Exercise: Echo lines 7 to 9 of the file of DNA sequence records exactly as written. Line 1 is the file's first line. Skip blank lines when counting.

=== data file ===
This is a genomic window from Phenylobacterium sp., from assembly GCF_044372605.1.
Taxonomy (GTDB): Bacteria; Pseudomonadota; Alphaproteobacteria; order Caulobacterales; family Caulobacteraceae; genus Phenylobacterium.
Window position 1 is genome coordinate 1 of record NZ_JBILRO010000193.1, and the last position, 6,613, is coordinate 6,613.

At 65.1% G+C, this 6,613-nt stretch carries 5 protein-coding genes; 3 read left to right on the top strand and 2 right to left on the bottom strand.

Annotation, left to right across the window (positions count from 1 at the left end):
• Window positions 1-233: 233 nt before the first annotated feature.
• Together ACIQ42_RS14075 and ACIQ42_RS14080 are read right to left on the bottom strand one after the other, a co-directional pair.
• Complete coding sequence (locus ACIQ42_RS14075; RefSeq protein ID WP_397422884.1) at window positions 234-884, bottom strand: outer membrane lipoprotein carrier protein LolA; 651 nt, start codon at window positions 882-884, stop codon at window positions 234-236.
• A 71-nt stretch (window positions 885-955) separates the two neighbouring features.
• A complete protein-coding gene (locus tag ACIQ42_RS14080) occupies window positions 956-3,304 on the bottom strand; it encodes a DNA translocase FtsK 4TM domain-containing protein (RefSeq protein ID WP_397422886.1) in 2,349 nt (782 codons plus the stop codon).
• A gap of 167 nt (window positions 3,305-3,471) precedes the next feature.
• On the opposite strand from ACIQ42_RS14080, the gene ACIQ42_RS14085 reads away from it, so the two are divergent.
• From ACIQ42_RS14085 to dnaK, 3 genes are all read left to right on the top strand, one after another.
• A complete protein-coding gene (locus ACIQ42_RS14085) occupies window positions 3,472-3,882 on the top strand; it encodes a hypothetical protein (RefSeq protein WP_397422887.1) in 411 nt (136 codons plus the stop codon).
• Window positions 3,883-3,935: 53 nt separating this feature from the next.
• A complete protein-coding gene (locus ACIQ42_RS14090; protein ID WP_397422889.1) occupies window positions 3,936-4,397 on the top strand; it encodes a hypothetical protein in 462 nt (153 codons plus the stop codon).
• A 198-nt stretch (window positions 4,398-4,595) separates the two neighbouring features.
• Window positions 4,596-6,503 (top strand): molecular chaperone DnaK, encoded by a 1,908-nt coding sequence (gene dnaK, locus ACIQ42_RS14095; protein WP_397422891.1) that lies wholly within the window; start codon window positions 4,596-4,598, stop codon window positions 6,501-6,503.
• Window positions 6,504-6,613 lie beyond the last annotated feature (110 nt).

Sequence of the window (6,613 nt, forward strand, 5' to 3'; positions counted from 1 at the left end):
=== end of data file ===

• Together ACIQ42_RS14075 and ACIQ42_RS14080 are read right to left on the bottom strand one after the other, a co-directional pair.
• Complete coding sequence (locus ACIQ42_RS14075; RefSeq protein ID WP_397422884.1) at window positions 234-884, bottom strand: outer membrane lipoprotein carrier protein LolA; 651 nt, start codon at window positions 882-884, stop codon at window positions 234-236.
• A 71-nt stretch (window positions 885-955) separates the two neighbouring features.